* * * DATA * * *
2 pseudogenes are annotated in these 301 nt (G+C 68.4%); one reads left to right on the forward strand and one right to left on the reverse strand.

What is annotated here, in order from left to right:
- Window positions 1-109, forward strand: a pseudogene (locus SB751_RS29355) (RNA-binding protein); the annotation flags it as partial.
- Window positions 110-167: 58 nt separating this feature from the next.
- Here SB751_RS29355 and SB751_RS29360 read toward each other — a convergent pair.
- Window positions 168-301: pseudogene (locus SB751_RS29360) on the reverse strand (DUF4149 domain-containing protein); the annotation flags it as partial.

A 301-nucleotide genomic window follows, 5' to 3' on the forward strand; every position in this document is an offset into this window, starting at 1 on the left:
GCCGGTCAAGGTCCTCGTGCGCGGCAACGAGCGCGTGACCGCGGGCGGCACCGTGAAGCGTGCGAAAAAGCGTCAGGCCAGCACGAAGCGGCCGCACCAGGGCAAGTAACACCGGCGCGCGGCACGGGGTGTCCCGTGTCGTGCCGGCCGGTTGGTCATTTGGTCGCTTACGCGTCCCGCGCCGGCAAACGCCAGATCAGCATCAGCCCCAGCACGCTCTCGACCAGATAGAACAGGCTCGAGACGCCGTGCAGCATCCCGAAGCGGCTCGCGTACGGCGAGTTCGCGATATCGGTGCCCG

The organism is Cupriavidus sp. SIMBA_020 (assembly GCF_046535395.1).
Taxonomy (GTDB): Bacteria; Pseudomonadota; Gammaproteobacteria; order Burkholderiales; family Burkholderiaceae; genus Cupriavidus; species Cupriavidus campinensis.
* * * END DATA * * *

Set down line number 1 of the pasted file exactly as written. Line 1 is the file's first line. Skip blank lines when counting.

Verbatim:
2 pseudogenes are annotated in these 301 nt (G+C 68.4%); one reads left to right on the forward strand and one right to left on the reverse strand.